Choosing scholarly journals: reaching the (right) audience

Reaching the right audience is important to authors, and when you check out a journal’s ability to do this, you may come across other clues as to quality along the way.

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This blogpost is part of a mini-series I’ve been writing about choosing academic journals to publish in – or at least to send your manuscripts to because of course it’s not only author choice. As a librarian, I know about assessing journals for quality, and also about sources of information about journals, and working with both authors and publishers has also informed me. This post is not about defining the right audience (perhaps my piece about alternatives to scholarly journals might help in that arena), but this post focuses more on the question: How do you know what audience a journal has?

Below you will find out about some of the promotional activities that journals and journal publishers may do, but also things you can do yourself, whichever journal publishes your work.

Draft your article – with title & abstract

This is something of a chicken-and-egg thing, because of course you will want to write specifically for your journal of choice. However, your first draft could be revealing, about what sort of audience may be interested in your article. Have you written for an audience from within your own field, or do you think that it has an appeal beyond your own discipline?

Having a title and abstract (see below my tip about fitting keywords into these) may also help as you can use them in publisher tools that suggest journals to you, like these two:

I’ve not personally used either of these, so I don’t know how helpful they are: what do you think?

Read the journal: does it speak to you?

I am repeating one of my earliest tips here, and it is pretty obvious, but reading the journal is possibly the most important thing you could do, before submitting your manuscript (along with reading the instructions for authors). You will find out whether the journal speaks to scholars like you (or the audience you wish to reach), in a language that you understand and find helpful – or not.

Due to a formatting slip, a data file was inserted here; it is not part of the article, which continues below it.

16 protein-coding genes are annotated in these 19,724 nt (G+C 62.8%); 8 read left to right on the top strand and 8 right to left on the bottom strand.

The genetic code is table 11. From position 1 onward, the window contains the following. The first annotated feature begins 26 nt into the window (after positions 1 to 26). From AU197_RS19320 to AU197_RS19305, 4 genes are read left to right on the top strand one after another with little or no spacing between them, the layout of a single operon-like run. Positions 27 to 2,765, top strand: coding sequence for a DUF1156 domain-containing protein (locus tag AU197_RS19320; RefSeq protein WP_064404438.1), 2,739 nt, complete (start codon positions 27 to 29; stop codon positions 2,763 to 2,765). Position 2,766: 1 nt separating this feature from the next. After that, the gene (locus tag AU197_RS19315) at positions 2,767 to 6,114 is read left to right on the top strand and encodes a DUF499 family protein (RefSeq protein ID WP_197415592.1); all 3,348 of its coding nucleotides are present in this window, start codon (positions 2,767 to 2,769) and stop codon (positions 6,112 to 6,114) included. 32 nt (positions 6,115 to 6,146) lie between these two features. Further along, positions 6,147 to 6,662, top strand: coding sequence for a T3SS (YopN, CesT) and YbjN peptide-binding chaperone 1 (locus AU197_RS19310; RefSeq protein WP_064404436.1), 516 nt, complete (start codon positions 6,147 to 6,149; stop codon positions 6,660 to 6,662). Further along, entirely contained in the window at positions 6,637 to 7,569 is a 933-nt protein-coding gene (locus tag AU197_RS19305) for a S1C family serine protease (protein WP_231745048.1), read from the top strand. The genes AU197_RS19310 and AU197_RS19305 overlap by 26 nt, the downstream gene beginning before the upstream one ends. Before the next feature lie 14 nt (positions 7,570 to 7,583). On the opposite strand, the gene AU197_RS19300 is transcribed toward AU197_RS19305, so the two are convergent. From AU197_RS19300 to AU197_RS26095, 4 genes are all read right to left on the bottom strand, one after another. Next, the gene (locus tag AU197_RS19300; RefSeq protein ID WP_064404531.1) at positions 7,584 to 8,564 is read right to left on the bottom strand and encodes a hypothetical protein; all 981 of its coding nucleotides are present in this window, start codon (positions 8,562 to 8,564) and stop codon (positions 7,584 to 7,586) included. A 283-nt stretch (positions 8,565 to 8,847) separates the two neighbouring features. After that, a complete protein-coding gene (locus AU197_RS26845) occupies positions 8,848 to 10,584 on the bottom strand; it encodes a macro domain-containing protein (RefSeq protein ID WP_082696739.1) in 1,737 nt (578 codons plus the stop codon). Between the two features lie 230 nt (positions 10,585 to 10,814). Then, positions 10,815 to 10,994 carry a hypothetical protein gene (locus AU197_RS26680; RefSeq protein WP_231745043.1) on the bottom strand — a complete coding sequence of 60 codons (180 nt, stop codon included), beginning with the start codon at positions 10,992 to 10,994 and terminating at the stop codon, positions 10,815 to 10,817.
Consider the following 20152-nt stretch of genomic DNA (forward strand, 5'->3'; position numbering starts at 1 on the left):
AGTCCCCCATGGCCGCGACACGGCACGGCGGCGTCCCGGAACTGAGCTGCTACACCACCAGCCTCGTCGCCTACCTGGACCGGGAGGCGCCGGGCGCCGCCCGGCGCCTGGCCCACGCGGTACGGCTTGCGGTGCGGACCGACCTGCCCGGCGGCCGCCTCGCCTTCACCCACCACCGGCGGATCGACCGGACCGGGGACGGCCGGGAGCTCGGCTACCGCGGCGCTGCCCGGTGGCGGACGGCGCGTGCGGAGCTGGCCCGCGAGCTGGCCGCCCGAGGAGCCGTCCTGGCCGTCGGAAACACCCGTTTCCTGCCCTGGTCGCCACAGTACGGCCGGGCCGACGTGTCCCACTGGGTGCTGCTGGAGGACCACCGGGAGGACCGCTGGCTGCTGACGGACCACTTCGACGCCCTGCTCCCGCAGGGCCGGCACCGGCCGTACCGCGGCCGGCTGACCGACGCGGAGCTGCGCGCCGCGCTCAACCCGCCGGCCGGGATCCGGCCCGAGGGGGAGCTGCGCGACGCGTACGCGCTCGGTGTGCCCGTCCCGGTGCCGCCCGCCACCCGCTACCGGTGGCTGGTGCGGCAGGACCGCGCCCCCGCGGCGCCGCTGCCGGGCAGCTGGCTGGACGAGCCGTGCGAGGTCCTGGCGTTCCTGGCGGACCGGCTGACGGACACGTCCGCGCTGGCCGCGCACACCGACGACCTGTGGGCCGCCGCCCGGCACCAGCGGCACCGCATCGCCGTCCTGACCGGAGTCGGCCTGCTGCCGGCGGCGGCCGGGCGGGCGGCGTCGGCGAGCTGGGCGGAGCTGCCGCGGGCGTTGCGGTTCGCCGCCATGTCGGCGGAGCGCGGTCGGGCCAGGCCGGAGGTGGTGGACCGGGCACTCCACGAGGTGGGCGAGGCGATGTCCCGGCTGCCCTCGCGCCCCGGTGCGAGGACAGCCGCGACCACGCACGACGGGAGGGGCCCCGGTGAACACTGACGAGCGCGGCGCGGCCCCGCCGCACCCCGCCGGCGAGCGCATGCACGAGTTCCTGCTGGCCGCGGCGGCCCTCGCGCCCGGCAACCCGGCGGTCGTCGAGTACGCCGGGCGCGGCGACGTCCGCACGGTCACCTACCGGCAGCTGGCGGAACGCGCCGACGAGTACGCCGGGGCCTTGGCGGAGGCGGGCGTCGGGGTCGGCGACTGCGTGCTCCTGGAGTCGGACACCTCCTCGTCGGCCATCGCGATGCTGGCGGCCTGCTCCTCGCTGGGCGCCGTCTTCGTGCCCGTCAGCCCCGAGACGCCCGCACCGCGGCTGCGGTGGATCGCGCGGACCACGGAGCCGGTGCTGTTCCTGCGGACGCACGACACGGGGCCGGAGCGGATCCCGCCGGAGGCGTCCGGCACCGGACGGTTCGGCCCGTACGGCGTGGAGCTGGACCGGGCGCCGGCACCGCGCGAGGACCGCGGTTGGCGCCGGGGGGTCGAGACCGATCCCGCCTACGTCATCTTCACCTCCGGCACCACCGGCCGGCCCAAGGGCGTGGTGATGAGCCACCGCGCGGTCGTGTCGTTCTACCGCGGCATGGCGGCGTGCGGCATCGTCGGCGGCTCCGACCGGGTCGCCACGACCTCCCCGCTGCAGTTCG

I recently came across a great listing of “The shortest papers ever published“. I love the example of the co-authors who apparently deliberately set out to write the shortest maths paper ever, with two words and two figures. It makes little sense to me, but I wonder if it could also be of interest to fans of patchwork and other crafts. Perhaps this paper has some more accessible material written about it as well, but the presentation of this article makes me think that the journal is intended for scholars rather than crafters.

Don’t just read, however: dig around on the journal website. Familiarise yourself with the journal(s) on your shortlist and how they present and promote their articles. This will give you a good idea of how your own paper could be presented or promoted to others. If there is an “editors highlights” section then your article could be promoted in this sort of way.

Also, if you want to know the “market share” or readership of a journal that includes advertisements: you can sometimes find this out by looking at their information for advertisers.

Standards used

This will vary across the disciplines, but does the journal use standards which are common for your discipline, in the way that it presents article content? This might be about particular scripts, language or terms, display of formulae, diagrams or even referencing formats. These are all things which will speak to the expected audience of the journal.

Instructions or information for authors will also help you to see how rigorous a journal is in applying standards.